Michele Bachmann’s loud gay voice

I’ve hestitated to write anything about current US Republican presidential front-runner Michele Bachmann because
a) that very phrase is fucking terrifying, and
b) what can I say about this fundamentalist loon that hasn’t already been said?

I know full well that in the three-ring circus that is American politics now, flamboyantly dreadful gasbags like Bachmann and Donald Trump are just there to move the goal posts to the right, to make lesser evils like Mike Huckabee and Tim Pawlenty look statesmanlike. Hell, even Sarah Palin looks like a leader next to Bachmann.

But as the race to the White House in 2012 begins, it has turned frightening early on, with Huckabee and Pawlenty dropping out of the race already and more attention being paid to Bachmann and Rick Perry, a dim-bulb Governor from Texas who seems awfully similar to…..oh whatever, you see the train wreck coming.

So I watched Bachmann’s interview with David Gregory (tearing into her with teeth I haven’t seen him display towards Republicans for quite some time) but found myself looking at her in a new, perhaps kinder way. Her rhetoric here enrages me, of course, but not for the reasons you’ll think:


I don’t hate Michele Bachmann for working hard to keep people second-class citizens or for being a fundamentalist nutjob trying to turn America into a theocracy but here, I really hate her for not just answering the fucking question. Seriously, it’s incredibly annoying watching a candidate for the highest office in, let’s face it, the world have to duck and weave around her own past statements. Just give us the full Anita Bryant and let’s move on! But that’s when I suddenly begin to feel a weird empathy towards her. She’s trapped.

“Love the sinner, hate the sin.” That’s the party line on homosexuality from most mainstream churches and it is, of course, ridiculous. My sexuality is an intrinsic part of my personality and, even if it was something more easily compartmentalized or divested, that line would still read as silly as, “Love the football fan, hate the football game.” As a distinction, let alone a way to live one’s life, it’s just goofy.

Michele Bachmann, however, swears by it. When she talks of treating gay people with “honour and dignity,” I believe her to be utterly sincere. What she’s struggling with in this interview is the knowledge that Gregory is trying to paint her as a hatemonger when she sees her past statements as sympathetic statements in trying to warn people away from sin. She truly believes she’ll help LGBT people by leading them to her husband’s “ex-gay” reparative therapy centres. It’s kind of like a friend asking her for a lift to the beer store so Michele drives them down to the Betty Ford clinic. Thanks, but no.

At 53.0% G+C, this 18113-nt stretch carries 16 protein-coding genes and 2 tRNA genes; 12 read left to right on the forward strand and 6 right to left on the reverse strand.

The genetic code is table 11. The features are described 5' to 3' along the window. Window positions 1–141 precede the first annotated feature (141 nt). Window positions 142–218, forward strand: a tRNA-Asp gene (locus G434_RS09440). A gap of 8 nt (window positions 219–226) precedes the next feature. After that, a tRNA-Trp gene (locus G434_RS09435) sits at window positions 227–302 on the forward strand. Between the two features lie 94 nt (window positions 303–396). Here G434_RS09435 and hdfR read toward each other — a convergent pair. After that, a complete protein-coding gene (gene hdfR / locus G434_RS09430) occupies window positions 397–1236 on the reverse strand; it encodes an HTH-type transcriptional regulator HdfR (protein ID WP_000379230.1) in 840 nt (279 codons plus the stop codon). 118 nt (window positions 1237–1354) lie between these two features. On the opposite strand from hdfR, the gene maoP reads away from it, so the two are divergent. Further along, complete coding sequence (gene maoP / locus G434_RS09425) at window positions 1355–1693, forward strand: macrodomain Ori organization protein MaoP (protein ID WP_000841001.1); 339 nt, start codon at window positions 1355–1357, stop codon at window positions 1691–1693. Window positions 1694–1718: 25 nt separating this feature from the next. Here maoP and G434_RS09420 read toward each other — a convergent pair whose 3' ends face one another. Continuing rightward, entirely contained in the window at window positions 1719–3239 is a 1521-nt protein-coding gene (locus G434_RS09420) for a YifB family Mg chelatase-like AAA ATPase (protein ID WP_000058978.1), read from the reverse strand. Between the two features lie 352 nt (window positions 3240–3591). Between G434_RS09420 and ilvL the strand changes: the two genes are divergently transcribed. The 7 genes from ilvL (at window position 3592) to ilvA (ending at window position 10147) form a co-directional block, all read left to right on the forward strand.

This is, of course, the kindest possible interpretation of Bachmann’s stance here. One could also note that fighting the Great and Powerful Homosexual Agenda has long been an easy way for right-wing politicians to whip up their base and rake in campaign contributions. In Bachmann’s case, she’d also be supporting her hubby’s business. Ah, but about that hubby…

Marcus Bachmann can only remind me of the famous quip from Tallulah Bankhead when asked if Montgomery Clift was gay: “Well, I don’t know, darling–he’s never sucked my cock.” It’s an uncomfortable situation–if there’s such a thing as “gay voice,” then Marcus is its Morgan Freeman but it’s just too damn easy to make homophobic jokes at his expense and join in with the chorus assuming Bachmann’s gay just because he’s a bit…flouncy. It’s unpleasant when high-school bullies do it, arguably moreso when Jon Stewart‘s doing it. I will, however, make an exception for Arrested Development‘s David Cross, whose brilliant take on “the gay voice” makes me cry with laughter:


Assuming that Marcus Bachmann is gay, however, goes back to my point on sympathy because, if true, it would neatly explain Michele Bachmann’s entire stance on homosexuality. Of course she would call being gay “personal bondage…personal enslavement” if she’s watching her own husband struggle with what they regard as desires sent from Satan, an evil impulse directly opposed to the faith they’ve grown up in.

Sure, you or I might think their Bible is just a dusty book of ancient prejudices but Michele and Marcus live by it and will never admit that parts of it may be outdated or even wrong, lest the entire belief system come crashing down. They’re trapped, insisting that 2000 years of superstition trumps a mere 100 years of psychological, biological and cultural science.

“Love the zealot, hate their religion,” I quip but that’s too easy for one who’s never had to struggle with such a huge gap between spiritual and sexual desires. Whether he is or isn’t heterosexual, Marcus Bachmann would desperately want to be and his loving wife Michele will eliminate all temptation–for him and for all of America. Why, God even told her to Himself!

Whoa.  I just stopped feeling sorry for her.

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About Scott Dagostino

An arts & culture journalist who's the bastard love child of Van Morrison and Jessica Mitford
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